Saturday, January 3, 2015
A Risk Never Taken, Is One Never Rewarded
Before he was born we told Lisa a colt would be gelded. Of course during the months following we decided to give him a chance as a stallion. He showed quality movement and a quick mind. BUT, if he ever became unruly or if we felt his quality of life was decreased by being a stallion we would geld him. 3 years later Roscoe has not given us a reason. Instead he has showed us a new side to the horse world. Our opinion of him has only grown with everything he learns and how he matures.
The downside is that he is a stallion with out mares. No mares means no foals. No foals means no one wants to use him and take a chance on the results. Early on Lisa asked to have him come to her farm so he could breed her mares. We could not let him go though. That time of his life was such a time of learning, he would have missed too much. That left mares coming to him or using AI. One year we tried AI, but the timing was never right. The next year plans for the mares to come to VA fell through. At this point it is about time to geld him. He will become unnecessary to Lisa in a couple years when his nephew is old enough to breed. The interest I have had from other breeders has not been shown in contracts, so maybe it is time to focus on making him my future event horse.
His bloodlines, super movement and amazing mind don't pass on if stuck in his balls.
Out of the blue a month ago, Lisa sent me a message. She wanted me to consider sending Roscoe for two months to her farm. In addition she put another one of her too tempting offers up as payment, a Roscoe foal. We have already said the next horse would be one of his foals, this is just a bit sooner than expected.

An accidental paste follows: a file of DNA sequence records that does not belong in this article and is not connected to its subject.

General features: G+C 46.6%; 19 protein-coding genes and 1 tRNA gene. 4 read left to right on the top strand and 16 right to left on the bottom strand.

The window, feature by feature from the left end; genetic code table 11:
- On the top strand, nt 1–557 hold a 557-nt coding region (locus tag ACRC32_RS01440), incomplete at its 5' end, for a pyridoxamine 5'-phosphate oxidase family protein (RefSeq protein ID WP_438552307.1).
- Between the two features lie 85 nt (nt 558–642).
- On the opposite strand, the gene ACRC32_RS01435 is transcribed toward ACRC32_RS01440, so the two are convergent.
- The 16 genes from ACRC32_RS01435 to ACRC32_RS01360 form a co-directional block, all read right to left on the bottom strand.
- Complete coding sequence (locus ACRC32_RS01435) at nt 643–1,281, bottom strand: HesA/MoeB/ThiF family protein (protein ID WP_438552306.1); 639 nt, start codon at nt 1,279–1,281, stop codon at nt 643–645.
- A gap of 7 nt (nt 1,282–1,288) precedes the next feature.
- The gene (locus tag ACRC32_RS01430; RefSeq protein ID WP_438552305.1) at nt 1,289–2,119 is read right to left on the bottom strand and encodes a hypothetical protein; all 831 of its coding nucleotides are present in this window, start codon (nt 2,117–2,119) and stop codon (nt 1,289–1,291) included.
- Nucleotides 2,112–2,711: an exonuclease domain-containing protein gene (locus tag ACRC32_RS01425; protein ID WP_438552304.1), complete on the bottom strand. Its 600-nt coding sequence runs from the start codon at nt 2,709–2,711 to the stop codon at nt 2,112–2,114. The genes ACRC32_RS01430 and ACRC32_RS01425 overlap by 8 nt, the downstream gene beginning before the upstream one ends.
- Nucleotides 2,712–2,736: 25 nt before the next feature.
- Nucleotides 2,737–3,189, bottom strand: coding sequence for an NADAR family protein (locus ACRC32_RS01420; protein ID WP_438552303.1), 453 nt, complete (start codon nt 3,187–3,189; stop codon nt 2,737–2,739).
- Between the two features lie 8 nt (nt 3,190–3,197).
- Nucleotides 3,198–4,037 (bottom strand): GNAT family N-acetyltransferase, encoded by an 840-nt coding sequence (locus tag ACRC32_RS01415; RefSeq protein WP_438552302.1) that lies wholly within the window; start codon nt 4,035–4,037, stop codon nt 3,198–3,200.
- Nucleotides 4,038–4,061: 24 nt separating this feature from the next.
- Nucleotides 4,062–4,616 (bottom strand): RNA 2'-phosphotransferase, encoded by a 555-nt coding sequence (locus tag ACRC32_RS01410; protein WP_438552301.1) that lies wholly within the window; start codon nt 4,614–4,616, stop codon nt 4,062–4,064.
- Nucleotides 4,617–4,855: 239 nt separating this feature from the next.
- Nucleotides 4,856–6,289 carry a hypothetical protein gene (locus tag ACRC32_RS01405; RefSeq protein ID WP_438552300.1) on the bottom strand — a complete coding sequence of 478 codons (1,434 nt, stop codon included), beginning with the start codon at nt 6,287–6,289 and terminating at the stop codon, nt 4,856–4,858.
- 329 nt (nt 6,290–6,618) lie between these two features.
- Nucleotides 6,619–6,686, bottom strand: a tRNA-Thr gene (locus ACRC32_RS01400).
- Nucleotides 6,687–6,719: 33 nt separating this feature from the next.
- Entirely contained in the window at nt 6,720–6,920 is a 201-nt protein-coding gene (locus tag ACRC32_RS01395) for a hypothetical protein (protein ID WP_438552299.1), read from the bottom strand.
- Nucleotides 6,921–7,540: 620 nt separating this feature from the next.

Immediately, I had to think about the accommodations he would have, the food he would need, the need to transition him onto grass, the loss of ridden training and on and on. Lisa could satisfy our accommodation questions. I know breeding is hard work, but I did not think it was enough to keep him satisfied. And when he is unsatisfied, he can get into trouble. I swear he knows if he is a pain, he will get work. So the only person who popped into my head that could help with this issue, Jen from Cob Jockey. I contacted her and asked if she would be willing. She agreed! My workaholic pony would have someone who knows Cobs, has ridden a green pony and has an awesome trainer. Any work she would do with him could only benefit his training. Plus she is much closer than I am.
After talking and considering, I sent Lisa a message on Christmas. In it a picture of Roscoe says "See you in Indiana in May."
It's time to get some foals on the ground. Now we have to plan, pack and settle our nerves. Poor Dad is really worried. It was hard to send him away for two weeks phantom training, so this will be even tougher. Most likely we will make a trip to visit him in between.
So that is the big news, Roscoe gets to play sheik to a harem of mares for two months. Then in 2016 we will see Roscoe babies and hopefully one will join our herd.